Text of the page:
The current British Carp Record stands at an impressive 68lb 1oz. The gigantic mirror carp, otherwise known as The Wasing Parrot, was banked by Dean Fletcher in January 2016.
Prior to it’s death a year later, The Parrot was one of the most sought after carp in the UK.
Legendary anglers such as Terry Hearn have pit their wits against the wary carp of Wasing, catching The Parrot but never at a weight higher than 68lb 1oz.
But since it’s largest capture, there have been numerous controversies regarding the British carp record.
At least three carp have been caught in the UK over 68lb, however their records have not been accepted by the British Record Fish Committee (BRFC).
In this article, we’ll be providing more details on the current British Record, why larger carp have been rejected in recent years, and what you should do if you catch the biggest carp in the UK!
When was the British record carp caught, and how?
The heaviest carp in the UK, the Parrot, was caught on a cold night in January 2016 by Dean Fletcher.
Dean, a relatively unknown angler at the time, was into his third season on Cranwells lake when he started to really catch carp on a regular basis.
On the session in question, Dean arrived to find carp boshing at long range whilst chatting to his mate a few pegs down.
Keeping his rigs simple and fishing his trusty Meat One Boilies by Pete Regan, Dean dispatched a few rods in the vicinity of the showing carp.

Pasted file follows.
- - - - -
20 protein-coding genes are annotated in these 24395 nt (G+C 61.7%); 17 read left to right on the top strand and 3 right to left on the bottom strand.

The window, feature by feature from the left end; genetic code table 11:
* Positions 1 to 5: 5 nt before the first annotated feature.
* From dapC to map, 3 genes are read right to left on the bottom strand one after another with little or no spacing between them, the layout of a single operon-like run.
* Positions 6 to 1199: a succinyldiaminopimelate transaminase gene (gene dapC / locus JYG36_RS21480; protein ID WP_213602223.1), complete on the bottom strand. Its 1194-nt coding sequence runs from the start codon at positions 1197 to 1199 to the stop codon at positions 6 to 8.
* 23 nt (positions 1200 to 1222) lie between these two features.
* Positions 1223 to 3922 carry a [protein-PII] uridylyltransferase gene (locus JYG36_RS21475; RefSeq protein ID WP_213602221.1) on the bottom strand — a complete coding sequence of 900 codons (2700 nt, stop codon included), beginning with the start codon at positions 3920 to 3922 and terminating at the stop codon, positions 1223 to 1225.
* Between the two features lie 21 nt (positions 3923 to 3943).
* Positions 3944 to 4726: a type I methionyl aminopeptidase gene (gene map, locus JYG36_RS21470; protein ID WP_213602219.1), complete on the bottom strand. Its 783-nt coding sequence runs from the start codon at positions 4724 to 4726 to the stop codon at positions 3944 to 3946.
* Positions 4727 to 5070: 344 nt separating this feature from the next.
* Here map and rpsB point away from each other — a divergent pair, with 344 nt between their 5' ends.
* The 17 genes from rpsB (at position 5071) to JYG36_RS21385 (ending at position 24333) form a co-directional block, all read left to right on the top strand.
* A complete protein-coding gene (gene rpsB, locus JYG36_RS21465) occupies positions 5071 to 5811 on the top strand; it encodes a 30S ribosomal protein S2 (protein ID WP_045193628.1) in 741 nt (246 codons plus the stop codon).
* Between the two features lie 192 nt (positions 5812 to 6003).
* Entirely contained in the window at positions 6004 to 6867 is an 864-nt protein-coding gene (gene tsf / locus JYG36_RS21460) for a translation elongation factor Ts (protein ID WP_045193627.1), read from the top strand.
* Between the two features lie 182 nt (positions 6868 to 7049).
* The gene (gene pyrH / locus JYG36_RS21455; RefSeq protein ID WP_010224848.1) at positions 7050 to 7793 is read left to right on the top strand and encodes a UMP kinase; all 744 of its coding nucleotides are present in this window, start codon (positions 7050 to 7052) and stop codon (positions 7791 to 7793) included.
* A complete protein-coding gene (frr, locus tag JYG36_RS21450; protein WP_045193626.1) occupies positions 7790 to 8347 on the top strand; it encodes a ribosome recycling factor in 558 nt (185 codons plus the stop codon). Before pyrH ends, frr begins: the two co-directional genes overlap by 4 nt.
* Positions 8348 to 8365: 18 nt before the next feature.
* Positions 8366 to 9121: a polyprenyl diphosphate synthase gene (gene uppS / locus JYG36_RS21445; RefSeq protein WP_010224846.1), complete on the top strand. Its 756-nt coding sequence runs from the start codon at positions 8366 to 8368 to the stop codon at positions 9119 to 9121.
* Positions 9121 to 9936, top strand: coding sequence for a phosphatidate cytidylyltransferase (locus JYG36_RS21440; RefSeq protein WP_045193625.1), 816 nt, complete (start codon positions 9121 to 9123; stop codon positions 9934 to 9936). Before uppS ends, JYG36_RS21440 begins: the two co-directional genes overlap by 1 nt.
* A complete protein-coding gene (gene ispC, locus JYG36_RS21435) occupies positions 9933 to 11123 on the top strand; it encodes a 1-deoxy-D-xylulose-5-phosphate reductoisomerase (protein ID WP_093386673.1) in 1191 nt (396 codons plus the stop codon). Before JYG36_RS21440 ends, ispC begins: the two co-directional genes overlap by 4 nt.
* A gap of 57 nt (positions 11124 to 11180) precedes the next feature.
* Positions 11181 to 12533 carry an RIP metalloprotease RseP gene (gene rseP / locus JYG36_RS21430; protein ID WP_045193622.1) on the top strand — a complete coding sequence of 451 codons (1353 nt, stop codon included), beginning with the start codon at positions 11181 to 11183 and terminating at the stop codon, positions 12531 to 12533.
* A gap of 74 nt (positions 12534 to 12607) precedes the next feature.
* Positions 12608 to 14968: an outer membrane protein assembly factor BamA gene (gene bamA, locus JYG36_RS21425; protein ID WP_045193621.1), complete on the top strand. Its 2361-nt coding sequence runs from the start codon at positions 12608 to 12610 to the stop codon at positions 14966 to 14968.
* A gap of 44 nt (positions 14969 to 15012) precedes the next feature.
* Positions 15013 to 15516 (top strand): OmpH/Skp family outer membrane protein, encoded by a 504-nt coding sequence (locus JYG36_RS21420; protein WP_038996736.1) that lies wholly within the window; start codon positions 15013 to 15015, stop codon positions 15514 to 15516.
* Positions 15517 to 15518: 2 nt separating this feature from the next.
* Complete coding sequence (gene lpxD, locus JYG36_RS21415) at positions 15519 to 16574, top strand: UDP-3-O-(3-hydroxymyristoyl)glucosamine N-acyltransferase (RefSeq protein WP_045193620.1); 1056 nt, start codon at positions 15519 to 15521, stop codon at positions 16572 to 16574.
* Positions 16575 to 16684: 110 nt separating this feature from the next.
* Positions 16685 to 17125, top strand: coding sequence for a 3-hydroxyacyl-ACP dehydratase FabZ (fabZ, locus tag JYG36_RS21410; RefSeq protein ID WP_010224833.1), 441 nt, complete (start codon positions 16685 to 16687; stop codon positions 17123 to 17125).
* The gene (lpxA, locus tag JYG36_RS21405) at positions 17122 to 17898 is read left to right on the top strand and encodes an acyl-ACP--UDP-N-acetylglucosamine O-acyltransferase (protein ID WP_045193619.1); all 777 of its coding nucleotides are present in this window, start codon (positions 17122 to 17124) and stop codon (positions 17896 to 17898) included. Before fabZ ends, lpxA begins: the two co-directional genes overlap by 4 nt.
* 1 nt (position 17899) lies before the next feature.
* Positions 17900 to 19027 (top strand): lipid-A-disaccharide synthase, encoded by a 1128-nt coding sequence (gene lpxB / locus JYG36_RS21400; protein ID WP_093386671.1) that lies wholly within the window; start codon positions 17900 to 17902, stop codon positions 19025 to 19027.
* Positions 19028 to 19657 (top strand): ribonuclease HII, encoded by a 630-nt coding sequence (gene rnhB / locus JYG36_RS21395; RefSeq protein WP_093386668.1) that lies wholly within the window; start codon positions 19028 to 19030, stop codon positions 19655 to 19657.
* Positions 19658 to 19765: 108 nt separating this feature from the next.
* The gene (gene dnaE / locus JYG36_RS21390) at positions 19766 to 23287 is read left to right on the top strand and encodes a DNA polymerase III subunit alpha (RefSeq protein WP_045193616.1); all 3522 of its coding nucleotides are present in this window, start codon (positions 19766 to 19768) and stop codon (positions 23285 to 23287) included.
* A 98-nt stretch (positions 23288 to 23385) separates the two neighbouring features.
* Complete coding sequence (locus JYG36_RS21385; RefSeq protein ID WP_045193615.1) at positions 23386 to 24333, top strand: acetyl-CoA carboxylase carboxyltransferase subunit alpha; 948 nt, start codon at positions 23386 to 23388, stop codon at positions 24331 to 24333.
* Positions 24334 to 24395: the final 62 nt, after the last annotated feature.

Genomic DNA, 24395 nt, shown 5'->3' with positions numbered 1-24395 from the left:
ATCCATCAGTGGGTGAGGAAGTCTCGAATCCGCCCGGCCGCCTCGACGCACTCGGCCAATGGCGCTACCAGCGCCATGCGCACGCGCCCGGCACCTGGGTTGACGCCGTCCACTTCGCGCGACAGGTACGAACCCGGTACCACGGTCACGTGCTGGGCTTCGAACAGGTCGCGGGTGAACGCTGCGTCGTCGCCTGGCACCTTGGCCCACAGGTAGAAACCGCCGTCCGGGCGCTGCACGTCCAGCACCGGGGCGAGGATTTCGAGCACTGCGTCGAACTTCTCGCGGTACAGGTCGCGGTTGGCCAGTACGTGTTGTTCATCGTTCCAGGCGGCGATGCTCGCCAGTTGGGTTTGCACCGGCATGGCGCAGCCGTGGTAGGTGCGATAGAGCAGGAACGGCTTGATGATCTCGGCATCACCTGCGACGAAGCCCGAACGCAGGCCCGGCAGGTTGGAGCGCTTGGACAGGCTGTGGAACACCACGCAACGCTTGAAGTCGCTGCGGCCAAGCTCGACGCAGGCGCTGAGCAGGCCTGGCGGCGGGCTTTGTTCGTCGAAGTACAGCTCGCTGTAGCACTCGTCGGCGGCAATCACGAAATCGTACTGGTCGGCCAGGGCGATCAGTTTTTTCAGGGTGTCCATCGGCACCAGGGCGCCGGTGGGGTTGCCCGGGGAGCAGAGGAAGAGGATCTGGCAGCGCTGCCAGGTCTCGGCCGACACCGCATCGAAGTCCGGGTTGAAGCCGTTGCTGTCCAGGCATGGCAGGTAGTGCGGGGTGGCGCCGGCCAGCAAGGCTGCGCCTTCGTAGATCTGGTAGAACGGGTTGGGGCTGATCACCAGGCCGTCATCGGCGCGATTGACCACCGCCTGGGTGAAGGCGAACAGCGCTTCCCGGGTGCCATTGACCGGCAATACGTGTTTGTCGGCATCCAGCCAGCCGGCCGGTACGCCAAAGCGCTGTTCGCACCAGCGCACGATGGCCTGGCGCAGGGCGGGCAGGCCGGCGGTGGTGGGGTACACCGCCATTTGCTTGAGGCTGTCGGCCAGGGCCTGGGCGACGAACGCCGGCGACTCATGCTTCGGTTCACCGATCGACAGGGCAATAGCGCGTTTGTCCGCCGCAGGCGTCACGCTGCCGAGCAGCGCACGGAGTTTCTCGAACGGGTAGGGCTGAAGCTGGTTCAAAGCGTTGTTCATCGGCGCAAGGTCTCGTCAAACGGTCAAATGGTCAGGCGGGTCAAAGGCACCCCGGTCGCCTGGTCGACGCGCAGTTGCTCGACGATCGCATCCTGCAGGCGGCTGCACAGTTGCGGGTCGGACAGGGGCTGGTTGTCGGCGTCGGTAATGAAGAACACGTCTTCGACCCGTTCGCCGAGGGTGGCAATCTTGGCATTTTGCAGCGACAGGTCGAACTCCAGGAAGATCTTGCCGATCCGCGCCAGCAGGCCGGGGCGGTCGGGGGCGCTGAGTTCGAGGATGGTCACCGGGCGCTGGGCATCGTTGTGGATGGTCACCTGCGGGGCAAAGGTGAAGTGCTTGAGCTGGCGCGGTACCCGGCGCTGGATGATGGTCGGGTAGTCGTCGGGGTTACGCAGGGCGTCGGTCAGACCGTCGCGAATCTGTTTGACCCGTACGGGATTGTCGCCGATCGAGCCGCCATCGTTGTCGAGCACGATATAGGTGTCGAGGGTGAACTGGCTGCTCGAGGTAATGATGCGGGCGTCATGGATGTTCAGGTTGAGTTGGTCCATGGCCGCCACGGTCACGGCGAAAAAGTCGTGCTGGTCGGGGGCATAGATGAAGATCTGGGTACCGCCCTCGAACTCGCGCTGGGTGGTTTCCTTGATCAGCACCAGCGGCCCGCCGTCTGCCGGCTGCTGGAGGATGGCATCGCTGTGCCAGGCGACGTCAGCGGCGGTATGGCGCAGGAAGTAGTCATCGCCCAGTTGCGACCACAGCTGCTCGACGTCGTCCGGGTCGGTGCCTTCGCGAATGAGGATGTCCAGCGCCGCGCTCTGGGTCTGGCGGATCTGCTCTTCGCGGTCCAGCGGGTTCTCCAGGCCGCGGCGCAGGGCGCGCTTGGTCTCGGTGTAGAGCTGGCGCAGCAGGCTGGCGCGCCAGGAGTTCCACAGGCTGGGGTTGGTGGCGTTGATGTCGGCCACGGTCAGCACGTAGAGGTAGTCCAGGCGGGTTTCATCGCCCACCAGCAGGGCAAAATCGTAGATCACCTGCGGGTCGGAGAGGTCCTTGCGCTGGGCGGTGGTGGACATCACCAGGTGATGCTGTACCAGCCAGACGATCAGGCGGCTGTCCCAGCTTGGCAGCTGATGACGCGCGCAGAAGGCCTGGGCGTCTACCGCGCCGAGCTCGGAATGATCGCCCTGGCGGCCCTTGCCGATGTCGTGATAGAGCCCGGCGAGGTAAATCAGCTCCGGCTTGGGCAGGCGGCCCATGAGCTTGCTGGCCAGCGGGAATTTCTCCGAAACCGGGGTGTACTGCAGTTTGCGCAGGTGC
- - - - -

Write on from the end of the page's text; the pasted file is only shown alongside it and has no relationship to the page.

As we often experience when ‘on the fish’, it wasn’t long before Dean’s bobbin pulled up tight. Attached to an angry carp, it wasn’t until he got it into the shallow edge that he realised he was attached to one of the biggest residents in the lake.
Upon netting it and removing the weed, Dean was astounded to find that he’d actually caught the Parrot. As you can imagine, he went into full celebratory mode ahead of weighing it at a confirmed weight of 68lb 1oz.
British carp records denied
With the proliferation of fish farming and commercial carp lakes in the UK, a number of potential records have been denied by the British Record Fish Committee.
In fact, this is becoming such as sensitive topic, that some anglers are catching huge carp and not bothering to try to claim a record.
According to the BRFC, record carp are only approved if they are reared in a naturally fed environment, rather than a fishery with. struct feeding program in place.
The committee appears to have no time for those who are trying to rear carp wit excessive growth weights, only for the purpose of breaking the British record.
There have been a few attempts at recording the biggest carp via the BRFC in recent years, but to no avail. Here are the most talked about entrants:
Fourteen-year-old Jensen Price has British Record Carp Rejected
The BRFC broke a teenagers dream after he thought he had legitimately caught the biggest carp in the UK.
Jensen Price was lucky enough to catch a fish known as ‘The Marshall’ from the well-known big fish water, Holme Fen.
In a formal letter to the would-be record holder, the British Record Fish Committee stated that he could not claim the fish due to the venue it had been caught from.
With a strict feeding program in place, the BRFC deemed that Holme Fen are undertaking unnatural fishery management practices, designed to grow carp specifically for record weights.
It was a bitter blow for Jensen Price who was set to see his name etched in UK carp fishing history with a fish weighing 73lb 8oz. That’s a whopping 5lb heavier than the official current record carp!
Tom Doherty Denied British Record with The Avenue’s ‘Big Rig’